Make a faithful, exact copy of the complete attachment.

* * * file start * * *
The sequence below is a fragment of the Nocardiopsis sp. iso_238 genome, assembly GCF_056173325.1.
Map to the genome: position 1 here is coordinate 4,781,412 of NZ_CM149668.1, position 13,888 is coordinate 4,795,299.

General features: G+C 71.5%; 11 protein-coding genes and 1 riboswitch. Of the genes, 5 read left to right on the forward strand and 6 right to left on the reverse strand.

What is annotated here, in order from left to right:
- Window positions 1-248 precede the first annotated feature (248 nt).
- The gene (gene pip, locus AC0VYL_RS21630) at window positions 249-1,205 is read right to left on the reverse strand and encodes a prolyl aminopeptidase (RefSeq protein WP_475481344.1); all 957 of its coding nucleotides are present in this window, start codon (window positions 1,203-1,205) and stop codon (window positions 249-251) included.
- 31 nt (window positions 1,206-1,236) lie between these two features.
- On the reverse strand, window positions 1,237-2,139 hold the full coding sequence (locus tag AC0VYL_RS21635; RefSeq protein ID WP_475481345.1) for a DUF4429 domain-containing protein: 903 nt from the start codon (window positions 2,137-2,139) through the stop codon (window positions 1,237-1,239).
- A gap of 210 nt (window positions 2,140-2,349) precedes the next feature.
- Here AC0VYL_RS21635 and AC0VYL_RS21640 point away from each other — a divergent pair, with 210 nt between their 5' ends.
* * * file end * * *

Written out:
The sequence below is a fragment of the Nocardiopsis sp. iso_238 genome, assembly GCF_056173325.1.
Map to the genome: position 1 here is coordinate 4,781,412 of NZ_CM149668.1, position 13,888 is coordinate 4,795,299.

General features: G+C 71.5%; 11 protein-coding genes and 1 riboswitch. Of the genes, 5 read left to right on the forward strand and 6 right to left on the reverse strand.

What is annotated here, in order from left to right:
- Window positions 1-248 precede the first annotated feature (248 nt).
- The gene (gene pip, locus AC0VYL_RS21630) at window positions 249-1,205 is read right to left on the reverse strand and encodes a prolyl aminopeptidase (RefSeq protein WP_475481344.1); all 957 of its coding nucleotides are present in this window, start codon (window positions 1,203-1,205) and stop codon (window positions 249-251) included.
- 31 nt (window positions 1,206-1,236) lie between these two features.
- On the reverse strand, window positions 1,237-2,139 hold the full coding sequence (locus tag AC0VYL_RS21635; RefSeq protein ID WP_475481345.1) for a DUF4429 domain-containing protein: 903 nt from the start codon (window positions 2,137-2,139) through the stop codon (window positions 1,237-1,239).
- A gap of 210 nt (window positions 2,140-2,349) precedes the next feature.
- Here AC0VYL_RS21635 and AC0VYL_RS21640 point away from each other — a divergent pair, with 210 nt between their 5' ends.